Metra’s Jack Schaffer Calls Proposed Personnel Policy Way to Increase “Patronage”

Jack Schaffer

Jack Schaffer

Back when Jack Schaffer was State Senator and I was State Rep., we once had a conversation about patronage.

Both of us agreed that we were pleased to let McHenry County Republican County Chairman Al Jourdan handle that aspect of politics.

Now, Schaffer, serving on the Metra Board, has called out newly-installed Metra Board Chairman Brad O’Halloran on his proposal to give Board members the power to approve new hires earning more than $75,000 a year.  That’s what the Chicago Tribune says.

“I know what patronage is.  I want no part of it.”

O’Halloran took offense.

The Chicago Tribune headline tells the story.

The Chicago Tribune headline tells the story.

So did other Board members, including Kane County’s Mike McCoy.

“Ridiculous and offensive.”

Schaffer was not alone in his believe, however.  Evanston’s William Widmer “feared the board ‘could become the go-to people about getting hired,'” according to the Tribune.


Comments

Metra’s Jack Schaffer Calls Proposed Personnel Policy Way to Increase “Patronage” — 6 Comments

  1. A little late, boys, for the cry of “patronage.” too bad you didn’t take this noble stance while you were legislators.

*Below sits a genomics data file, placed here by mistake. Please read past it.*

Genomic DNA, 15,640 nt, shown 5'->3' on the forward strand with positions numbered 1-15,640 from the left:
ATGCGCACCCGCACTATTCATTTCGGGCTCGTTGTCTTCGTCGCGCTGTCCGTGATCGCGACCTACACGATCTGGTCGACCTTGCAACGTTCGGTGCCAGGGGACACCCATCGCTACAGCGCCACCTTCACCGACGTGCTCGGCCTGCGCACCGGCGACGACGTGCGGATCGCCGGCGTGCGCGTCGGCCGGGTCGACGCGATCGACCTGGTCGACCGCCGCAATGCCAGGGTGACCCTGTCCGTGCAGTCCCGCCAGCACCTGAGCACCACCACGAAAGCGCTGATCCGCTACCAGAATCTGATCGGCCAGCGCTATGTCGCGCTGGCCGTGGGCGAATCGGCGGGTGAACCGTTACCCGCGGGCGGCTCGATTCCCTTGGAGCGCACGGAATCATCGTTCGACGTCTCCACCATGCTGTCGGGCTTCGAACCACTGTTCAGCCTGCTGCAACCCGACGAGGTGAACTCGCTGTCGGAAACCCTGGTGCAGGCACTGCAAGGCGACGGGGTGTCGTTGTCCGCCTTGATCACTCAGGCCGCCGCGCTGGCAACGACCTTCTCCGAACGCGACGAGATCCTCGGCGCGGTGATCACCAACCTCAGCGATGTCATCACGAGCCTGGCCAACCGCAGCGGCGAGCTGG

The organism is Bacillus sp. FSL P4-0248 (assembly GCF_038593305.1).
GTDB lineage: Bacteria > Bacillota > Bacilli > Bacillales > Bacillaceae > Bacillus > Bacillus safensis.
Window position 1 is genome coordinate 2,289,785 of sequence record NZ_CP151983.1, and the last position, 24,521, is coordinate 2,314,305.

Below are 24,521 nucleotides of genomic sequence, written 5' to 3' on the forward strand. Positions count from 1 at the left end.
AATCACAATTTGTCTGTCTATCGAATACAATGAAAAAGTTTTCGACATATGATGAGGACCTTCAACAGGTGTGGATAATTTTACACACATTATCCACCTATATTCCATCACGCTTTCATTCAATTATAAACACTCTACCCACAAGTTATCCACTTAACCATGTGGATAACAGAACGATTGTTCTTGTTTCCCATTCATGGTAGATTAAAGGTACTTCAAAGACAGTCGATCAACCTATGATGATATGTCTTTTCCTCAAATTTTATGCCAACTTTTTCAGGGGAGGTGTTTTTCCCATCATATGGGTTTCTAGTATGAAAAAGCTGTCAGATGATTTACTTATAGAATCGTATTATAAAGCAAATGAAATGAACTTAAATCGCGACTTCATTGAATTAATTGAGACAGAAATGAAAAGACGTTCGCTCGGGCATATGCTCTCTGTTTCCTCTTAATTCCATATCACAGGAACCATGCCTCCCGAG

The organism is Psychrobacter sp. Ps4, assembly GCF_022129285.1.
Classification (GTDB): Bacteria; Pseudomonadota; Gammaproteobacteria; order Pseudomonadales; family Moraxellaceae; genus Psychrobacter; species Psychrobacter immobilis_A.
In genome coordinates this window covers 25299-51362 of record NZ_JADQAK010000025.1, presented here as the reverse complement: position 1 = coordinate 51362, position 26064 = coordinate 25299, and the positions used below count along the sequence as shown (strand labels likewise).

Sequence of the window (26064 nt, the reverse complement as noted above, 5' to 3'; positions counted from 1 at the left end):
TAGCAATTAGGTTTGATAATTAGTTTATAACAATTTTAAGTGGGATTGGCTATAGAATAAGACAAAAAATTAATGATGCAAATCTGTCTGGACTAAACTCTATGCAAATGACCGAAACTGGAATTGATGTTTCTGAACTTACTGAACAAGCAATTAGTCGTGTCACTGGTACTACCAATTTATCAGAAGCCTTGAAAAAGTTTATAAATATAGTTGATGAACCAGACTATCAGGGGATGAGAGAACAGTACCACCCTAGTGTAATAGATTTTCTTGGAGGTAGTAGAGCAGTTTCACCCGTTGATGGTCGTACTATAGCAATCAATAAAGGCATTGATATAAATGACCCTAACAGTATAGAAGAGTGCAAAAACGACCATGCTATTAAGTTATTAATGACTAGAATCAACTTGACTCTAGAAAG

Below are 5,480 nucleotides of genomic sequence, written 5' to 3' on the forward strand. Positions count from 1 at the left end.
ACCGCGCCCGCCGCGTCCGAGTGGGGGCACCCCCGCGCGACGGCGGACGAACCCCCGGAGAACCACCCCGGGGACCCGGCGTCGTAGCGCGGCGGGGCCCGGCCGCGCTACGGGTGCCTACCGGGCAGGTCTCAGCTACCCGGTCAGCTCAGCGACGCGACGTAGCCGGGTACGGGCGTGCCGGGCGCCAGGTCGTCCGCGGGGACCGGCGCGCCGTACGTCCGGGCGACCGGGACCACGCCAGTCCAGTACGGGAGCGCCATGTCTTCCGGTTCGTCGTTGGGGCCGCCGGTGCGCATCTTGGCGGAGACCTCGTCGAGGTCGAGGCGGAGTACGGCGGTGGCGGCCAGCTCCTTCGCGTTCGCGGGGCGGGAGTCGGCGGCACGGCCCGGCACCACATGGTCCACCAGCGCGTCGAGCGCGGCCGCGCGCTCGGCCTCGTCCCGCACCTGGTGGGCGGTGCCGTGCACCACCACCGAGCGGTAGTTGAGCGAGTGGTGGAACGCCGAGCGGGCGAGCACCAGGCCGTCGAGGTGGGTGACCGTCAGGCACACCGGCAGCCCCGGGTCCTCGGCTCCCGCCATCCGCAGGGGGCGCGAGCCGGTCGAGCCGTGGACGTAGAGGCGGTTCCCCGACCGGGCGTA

2. A Board of Directors decision on hires earning $75,000/year is one of the stupid ideas of the year.

    This pay level (and higher) ought to be completely within the purview of the HR Department.

    The Board should be involved only in senior management personnel decisions.

  3. Jack Schaffer’s righteous indignation is reminiscent of the scene from Casablanca in Rick’s cafe, crowded with raucous German officers and local French loyalists.

    Claude Rains, as Capt. Louis Renault, senses the tension between the visiting troups and French locals, blows his whistle to clear the club, saying the club is closed.

    Rick says to Louis, “How can you close me up; on what grounds? to this, Louis/Capt. Renault answers in feigned disbelief, “I’m shocked, shocked to find gambling going on in here.”

    As Renault turns to leave the club, a tuxedoed croupier approaches Renault, hands him/Renault a pile of money, saying “Your winnings, sir.” which Louis casually puts in his pocket and walks away.

  4. The puffery of pols.

    Don’t know how Schaffer can stand to look in the mirror after the Metra debacle.

    Those directly responsible looking the other way and winking… “No one will ever know”.

    Well now we do but we have no way to punish you, wish we did.

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